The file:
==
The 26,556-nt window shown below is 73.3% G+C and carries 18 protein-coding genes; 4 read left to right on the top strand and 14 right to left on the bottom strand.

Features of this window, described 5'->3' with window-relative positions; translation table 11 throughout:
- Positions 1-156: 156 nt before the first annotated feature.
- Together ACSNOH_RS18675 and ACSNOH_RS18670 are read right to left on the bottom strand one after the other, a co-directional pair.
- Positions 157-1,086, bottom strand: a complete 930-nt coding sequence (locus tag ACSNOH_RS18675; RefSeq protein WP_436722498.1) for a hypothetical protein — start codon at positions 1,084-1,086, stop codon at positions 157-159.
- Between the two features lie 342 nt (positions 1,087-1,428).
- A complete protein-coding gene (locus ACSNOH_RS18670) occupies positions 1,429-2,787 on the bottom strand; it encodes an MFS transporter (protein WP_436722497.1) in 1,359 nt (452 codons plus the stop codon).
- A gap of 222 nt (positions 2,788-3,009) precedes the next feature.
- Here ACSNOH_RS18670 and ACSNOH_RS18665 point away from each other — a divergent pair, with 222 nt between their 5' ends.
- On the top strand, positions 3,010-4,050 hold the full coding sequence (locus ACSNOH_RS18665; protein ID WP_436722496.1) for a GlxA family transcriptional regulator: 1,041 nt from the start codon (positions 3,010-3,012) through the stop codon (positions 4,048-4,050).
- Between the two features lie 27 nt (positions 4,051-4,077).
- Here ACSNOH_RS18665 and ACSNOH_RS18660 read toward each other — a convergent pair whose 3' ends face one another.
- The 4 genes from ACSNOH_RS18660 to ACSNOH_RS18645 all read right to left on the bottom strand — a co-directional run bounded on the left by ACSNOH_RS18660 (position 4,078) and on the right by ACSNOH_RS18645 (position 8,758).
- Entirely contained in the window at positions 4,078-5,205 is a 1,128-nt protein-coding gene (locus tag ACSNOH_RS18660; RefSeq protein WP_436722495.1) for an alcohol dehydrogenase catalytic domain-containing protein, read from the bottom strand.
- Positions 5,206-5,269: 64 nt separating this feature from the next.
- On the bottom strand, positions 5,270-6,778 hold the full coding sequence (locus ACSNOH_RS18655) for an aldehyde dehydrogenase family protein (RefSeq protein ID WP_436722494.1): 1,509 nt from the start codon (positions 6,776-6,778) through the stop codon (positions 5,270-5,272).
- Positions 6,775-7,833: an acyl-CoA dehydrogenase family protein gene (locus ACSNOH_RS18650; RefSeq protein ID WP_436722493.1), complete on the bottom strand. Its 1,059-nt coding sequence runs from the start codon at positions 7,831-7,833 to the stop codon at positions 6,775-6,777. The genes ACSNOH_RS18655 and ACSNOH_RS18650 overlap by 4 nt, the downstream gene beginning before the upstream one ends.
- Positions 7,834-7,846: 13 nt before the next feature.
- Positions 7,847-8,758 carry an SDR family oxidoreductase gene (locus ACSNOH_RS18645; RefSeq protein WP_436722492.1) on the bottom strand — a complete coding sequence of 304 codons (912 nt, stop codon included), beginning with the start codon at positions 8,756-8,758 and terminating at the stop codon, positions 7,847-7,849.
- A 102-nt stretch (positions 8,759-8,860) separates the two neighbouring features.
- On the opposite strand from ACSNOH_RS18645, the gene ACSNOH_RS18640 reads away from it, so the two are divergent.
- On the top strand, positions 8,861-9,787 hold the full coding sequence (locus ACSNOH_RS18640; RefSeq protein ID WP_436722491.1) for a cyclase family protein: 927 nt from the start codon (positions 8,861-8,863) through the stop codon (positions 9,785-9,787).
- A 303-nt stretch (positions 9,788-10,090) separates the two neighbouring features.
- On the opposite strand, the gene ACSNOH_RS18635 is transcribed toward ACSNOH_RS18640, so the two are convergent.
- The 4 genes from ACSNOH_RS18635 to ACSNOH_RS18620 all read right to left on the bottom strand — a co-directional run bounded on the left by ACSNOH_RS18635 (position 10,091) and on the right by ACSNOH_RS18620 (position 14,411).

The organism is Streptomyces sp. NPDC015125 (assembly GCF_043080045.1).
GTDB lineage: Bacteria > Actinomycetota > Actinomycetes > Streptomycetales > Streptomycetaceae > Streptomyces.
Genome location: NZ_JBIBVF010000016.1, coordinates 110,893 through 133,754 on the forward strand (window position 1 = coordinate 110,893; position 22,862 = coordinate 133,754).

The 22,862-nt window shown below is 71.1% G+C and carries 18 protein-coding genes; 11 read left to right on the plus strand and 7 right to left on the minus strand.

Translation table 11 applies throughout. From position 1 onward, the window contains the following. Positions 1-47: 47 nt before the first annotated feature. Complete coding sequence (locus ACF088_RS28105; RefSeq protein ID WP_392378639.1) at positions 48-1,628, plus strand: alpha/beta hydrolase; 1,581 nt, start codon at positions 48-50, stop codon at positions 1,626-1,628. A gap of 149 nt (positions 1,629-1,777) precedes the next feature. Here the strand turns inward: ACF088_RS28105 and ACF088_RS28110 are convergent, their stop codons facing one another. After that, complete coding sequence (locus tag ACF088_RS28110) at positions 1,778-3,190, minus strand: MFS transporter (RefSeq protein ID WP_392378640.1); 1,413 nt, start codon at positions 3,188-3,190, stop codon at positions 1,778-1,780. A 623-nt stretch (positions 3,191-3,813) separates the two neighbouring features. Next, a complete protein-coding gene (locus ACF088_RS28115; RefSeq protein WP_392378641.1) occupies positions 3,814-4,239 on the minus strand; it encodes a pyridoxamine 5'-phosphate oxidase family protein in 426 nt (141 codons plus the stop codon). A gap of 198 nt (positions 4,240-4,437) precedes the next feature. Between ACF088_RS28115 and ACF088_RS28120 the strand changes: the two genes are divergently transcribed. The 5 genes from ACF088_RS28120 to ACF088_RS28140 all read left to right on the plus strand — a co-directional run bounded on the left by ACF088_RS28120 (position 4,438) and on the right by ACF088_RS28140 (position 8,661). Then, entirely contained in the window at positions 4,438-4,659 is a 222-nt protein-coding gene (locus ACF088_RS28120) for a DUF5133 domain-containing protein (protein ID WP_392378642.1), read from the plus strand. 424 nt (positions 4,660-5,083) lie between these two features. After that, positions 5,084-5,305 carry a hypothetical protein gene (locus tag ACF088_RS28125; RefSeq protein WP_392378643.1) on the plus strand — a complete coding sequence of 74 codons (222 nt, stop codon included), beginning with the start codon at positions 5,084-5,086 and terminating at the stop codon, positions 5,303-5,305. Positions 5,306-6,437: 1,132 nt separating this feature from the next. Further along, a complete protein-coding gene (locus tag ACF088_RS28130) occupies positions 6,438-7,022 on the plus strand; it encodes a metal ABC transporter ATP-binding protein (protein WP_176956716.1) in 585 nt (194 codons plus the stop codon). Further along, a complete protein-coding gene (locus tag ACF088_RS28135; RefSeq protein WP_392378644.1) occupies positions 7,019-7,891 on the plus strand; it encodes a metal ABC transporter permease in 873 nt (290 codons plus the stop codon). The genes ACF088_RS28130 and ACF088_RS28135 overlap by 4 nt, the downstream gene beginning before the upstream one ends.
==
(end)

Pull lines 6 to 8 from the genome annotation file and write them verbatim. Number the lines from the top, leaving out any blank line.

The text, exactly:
- Between the two features lie 342 nt (positions 1,087-1,428).
- A complete protein-coding gene (locus ACSNOH_RS18670) occupies positions 1,429-2,787 on the bottom strand; it encodes an MFS transporter (protein WP_436722497.1) in 1,359 nt (452 codons plus the stop codon).
- A gap of 222 nt (positions 2,788-3,009) precedes the next feature.